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Injury Prevalence in Runners

In this guest blog Plym Physio’s Nicola Rutherford discusses injury prevalence….

Although I work part time with GB’s elite springboard and platform divers (think Tom Daley and you’re on the right lines), my other special interest is running. Like most runners after a while I got injured so I started looking a bit more into the ‘why’. This was for myself initially, by studying running biomechanics courses and then running rehab courses but inevitably this is what I now use to treat my patients.

Running is one of the most injury-ridden sports - about 79% of us get injured……That’s massive!!

It is also one of the only sports that people commonly don’t receive any coaching in, we just stick on a pair of trainers, go outside…and run! Of course, we expect to be able to run. We are certainly designed to run and there is plenty of evidence to support this, so why does it go wrong so often?

Essentially the biomechanics of the action are responsible. When we impact the ground, the ground reaction force = 2.5 - 3 x body weight. We then impact the floor many times (about 8000 in the average 45 minute run) so if you start doing the maths that’s a huge cumulative force going through our legs.

This means that running is a strength/endurance activity and in my experience most of my injured runners lack exactly that. They can support their body weight but once we start testing to higher levels and get a bit of fatigue creeping-in we start to see all sorts of ‘interesting’ things going on!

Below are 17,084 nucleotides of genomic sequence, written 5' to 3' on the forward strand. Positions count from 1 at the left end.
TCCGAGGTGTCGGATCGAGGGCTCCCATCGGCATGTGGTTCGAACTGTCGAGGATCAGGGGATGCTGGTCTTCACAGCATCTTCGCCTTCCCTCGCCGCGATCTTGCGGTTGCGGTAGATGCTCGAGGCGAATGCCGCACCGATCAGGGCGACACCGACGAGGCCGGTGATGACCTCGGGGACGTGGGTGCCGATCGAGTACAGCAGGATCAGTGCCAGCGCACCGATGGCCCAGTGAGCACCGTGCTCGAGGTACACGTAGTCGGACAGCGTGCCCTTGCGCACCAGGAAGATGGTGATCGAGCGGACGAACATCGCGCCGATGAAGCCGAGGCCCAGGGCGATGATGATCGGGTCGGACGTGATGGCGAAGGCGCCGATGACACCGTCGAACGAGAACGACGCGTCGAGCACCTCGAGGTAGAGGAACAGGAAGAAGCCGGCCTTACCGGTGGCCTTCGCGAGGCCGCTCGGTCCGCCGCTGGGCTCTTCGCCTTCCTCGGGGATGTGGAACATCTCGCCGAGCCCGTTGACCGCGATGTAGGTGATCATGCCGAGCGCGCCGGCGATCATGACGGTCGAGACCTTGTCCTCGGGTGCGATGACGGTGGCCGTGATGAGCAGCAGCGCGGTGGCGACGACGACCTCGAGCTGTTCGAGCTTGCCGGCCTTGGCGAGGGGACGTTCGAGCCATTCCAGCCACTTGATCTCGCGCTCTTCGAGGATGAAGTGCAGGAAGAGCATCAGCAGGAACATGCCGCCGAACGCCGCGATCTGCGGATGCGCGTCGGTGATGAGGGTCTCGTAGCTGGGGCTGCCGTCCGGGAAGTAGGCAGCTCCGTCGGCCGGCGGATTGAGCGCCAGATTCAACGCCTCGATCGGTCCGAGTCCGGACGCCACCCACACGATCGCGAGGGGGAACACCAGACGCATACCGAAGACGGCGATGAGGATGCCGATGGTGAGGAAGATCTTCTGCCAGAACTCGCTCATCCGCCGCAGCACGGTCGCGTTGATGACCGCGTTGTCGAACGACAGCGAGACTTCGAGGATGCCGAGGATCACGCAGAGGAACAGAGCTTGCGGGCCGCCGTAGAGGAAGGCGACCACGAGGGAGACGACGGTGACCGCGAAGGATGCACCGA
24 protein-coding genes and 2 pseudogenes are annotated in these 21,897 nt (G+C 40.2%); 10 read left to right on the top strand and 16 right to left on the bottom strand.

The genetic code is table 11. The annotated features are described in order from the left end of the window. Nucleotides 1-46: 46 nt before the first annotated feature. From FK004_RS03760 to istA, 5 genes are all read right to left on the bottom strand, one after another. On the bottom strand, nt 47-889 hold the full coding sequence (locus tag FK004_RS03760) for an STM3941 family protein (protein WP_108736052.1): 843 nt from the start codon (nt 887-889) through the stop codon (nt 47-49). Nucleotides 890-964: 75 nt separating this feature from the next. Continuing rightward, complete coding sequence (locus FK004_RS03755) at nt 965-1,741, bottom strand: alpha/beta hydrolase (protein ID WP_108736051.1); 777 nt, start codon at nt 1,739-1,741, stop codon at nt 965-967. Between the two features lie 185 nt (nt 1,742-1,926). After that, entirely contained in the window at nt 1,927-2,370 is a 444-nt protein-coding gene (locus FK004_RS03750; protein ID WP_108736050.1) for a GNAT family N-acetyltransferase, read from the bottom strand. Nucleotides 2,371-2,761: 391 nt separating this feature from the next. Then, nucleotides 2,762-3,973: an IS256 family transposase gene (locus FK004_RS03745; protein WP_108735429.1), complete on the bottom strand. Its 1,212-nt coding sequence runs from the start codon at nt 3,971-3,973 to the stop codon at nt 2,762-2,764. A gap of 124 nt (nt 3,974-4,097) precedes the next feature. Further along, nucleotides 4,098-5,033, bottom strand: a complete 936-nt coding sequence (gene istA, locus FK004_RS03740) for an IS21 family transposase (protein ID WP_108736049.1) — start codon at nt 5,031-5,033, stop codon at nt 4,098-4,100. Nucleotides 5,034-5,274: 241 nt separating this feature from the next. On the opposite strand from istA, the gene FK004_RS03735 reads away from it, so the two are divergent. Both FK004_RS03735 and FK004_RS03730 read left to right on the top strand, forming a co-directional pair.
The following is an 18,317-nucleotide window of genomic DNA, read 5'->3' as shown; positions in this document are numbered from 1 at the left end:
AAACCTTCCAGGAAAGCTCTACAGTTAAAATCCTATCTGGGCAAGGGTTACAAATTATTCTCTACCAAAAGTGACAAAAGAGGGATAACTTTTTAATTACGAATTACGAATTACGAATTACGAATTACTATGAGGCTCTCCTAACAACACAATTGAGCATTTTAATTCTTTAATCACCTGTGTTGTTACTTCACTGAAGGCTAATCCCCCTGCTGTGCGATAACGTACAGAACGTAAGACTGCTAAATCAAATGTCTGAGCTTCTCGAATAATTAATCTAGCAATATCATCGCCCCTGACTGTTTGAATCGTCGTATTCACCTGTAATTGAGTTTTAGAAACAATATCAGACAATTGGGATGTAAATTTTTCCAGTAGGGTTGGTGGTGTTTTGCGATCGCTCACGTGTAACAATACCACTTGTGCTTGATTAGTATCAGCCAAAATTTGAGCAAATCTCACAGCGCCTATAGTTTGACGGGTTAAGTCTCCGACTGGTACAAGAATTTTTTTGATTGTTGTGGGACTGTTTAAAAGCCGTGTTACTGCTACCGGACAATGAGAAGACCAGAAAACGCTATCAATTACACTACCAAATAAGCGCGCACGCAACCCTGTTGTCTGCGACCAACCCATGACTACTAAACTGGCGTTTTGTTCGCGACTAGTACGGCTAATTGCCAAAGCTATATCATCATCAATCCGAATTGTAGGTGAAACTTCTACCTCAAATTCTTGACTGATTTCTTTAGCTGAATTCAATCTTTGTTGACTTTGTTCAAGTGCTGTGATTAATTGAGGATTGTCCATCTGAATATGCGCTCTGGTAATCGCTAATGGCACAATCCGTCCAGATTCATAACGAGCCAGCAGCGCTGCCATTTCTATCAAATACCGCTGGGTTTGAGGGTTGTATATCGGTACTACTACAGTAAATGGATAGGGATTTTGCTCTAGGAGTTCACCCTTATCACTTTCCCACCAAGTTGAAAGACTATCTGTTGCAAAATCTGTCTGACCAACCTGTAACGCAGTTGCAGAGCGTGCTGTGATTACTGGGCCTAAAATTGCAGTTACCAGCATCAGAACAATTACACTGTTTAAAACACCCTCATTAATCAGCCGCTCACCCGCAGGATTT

Treatment regimes here at Plym Physio, Plymouth revolve around making sure clients are strong enough in efficient pattens to do what they want to do - which is hard work! Looking at running style, posture, placement, cadence are also really helpful in improving running economy. This is then what makes you less likely to get re-injured and in-turn makes you more efficient i.e. you get faster or running for you gets easier! BONUS!!!

This is why we always recommend that keen runners see a Physio to make this important step towards injury reduction and better running. If you’re in the Exeter area, come and visit Michael Otto of Otto Physiotherapy who has in depth knowledge of running and injuries to help identify these issues and get you onto a programme which will resolve them.

Physi-go Run is our running rehab (or ‘prehab’) class to build strength in the right muscles to get those miles done more comfortably, with less effort and less likelihood of injury.